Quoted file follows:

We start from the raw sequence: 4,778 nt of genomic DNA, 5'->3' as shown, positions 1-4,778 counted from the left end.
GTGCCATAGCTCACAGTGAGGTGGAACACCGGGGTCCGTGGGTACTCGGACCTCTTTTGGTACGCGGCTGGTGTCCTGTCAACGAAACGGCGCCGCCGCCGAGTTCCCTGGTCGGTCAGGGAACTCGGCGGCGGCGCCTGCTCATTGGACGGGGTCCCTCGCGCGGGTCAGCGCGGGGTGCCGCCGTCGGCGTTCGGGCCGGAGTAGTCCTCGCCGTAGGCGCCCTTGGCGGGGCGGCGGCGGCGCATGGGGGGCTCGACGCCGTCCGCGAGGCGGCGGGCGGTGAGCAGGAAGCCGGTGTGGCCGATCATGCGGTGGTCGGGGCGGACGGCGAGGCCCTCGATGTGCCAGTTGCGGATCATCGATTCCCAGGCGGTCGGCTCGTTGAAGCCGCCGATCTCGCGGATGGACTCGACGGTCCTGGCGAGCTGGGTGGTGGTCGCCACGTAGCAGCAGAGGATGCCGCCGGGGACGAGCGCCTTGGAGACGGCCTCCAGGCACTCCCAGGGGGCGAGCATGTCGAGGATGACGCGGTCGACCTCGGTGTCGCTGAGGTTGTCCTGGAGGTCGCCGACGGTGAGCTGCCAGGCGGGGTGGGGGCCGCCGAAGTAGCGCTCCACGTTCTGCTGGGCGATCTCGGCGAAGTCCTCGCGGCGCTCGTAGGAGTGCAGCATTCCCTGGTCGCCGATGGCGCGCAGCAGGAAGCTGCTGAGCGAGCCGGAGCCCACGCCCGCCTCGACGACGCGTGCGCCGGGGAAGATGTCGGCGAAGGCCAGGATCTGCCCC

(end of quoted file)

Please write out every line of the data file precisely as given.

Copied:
We start from the raw sequence: 4,778 nt of genomic DNA, 5'->3' as shown, positions 1-4,778 counted from the left end.
GTGCCATAGCTCACAGTGAGGTGGAACACCGGGGTCCGTGGGTACTCGGACCTCTTTTGGTACGCGGCTGGTGTCCTGTCAACGAAACGGCGCCGCCGCCGAGTTCCCTGGTCGGTCAGGGAACTCGGCGGCGGCGCCTGCTCATTGGACGGGGTCCCTCGCGCGGGTCAGCGCGGGGTGCCGCCGTCGGCGTTCGGGCCGGAGTAGTCCTCGCCGTAGGCGCCCTTGGCGGGGCGGCGGCGGCGCATGGGGGGCTCGACGCCGTCCGCGAGGCGGCGGGCGGTGAGCAGGAAGCCGGTGTGGCCGATCATGCGGTGGTCGGGGCGGACGGCGAGGCCCTCGATGTGCCAGTTGCGGATCATCGATTCCCAGGCGGTCGGCTCGTTGAAGCCGCCGATCTCGCGGATGGACTCGACGGTCCTGGCGAGCTGGGTGGTGGTCGCCACGTAGCAGCAGAGGATGCCGCCGGGGACGAGCGCCTTGGAGACGGCCTCCAGGCACTCCCAGGGGGCGAGCATGTCGAGGATGACGCGGTCGACCTCGGTGTCGCTGAGGTTGTCCTGGAGGTCGCCGACGGTGAGCTGCCAGGCGGGGTGGGGGCCGCCGAAGTAGCGCTCCACGTTCTGCTGGGCGATCTCGGCGAAGTCCTCGCGGCGCTCGTAGGAGTGCAGCATTCCCTGGTCGCCGATGGCGCGCAGCAGGAAGCTGCTGAGCGAGCCGGAGCCCACGCCCGCCTCGACGACGCGTGCGCCGGGGAAGATGTCGGCGAAGGCCAGGATCTGCCCC